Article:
FIG. 7 shows that eta phase existed at the surface of an uncoated substrate of Composition No. 1 which was processed according to Process No. 1. FIG. 8 reveals that eta phase was present on the top face of a sample of Composition No. 1 after the application of a diamond coating by the hot filament technique to the substrate processed according to Process No. 1. The diamond coated cutting insert of FIG. 8 is like Example No. 1 in Table IV. A slow scan of the XRD spectrum enhances the intensity of the eta phase peaks. FIG. 9 reveals that eta phase was present on the top face of a sample of Composition No. 1 after the application of a diamond coating by the arc jet method to the substrate processed according to Process No. 1. The diamond coated cutting insert of FIG. 9 is like Example No. 3 in Table IV. A comparison of the results set out in FIGS. 7 through 9 show that the application of a diamond coating, by either the hot filament technique or the arc jet method, did not decompose the eta phase. Such a comparison of FIGS. 7-9 also shows that the cobalt in the eta phase did not react with the diamond.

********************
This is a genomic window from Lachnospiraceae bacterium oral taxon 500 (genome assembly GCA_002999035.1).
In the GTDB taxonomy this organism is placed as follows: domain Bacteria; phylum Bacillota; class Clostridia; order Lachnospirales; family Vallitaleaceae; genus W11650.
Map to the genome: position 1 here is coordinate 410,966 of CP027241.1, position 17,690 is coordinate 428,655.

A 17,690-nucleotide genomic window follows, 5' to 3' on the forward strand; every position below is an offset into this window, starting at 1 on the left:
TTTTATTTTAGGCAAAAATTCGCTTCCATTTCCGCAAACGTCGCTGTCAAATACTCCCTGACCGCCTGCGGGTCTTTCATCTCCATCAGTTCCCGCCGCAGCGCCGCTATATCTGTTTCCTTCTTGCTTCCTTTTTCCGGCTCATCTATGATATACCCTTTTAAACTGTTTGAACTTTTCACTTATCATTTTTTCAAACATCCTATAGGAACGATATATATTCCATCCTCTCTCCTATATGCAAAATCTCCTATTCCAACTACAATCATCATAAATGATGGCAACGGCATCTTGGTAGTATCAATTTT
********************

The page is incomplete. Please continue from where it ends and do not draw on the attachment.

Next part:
FIG. 10 shows the XRD spectrum of a diamond coated cutting insert prepared according to U.S. Pat. No. 5,585,176 to Grab et al. This cutting insert is like Convent. No. 2 in Table IV.

The results of SEM analysis and EDS analysis of a number of uncoated cutting insert substrates are set forth in FIGS. 11 through 29. A detailed discussion of the results presented by FIGS. 11-29 now follows.

FIGS. 11 through 13 are photomicrographs at different magnifications taken via scanning electron microscopy (SEM). These photomicrographs (FIGS. 11-13) show the surface of the edge of a substrate of Composition No. 2 processed according to Process No. 2. These photomicrographs show the presence of eta phase along the edge of the cutting insert. FIGS. 12 and 13 show the presence of fibrous tungsten carbide grains at the surface of the edge of the substrate. These fibrous tungsten carbide grains are the result of the partial conversion of the eta phase to tungsten carbide grains and the evaporation of cobalt, which was present from the conversion of the eta phase, during the heat treatment (i.e., sintering). Such fibrous tungsten carbide grain growth provides for an irregular surface due to a difference in the volume between the eta phase and the fibrous tungsten carbide grains. The presence of the irregular surface enhances the surface roughness of the substrate. Surface profilometer measurements along the edge gave a surface roughness of 45 microinches Ra, for the cutting insert of FIGS. 11-13.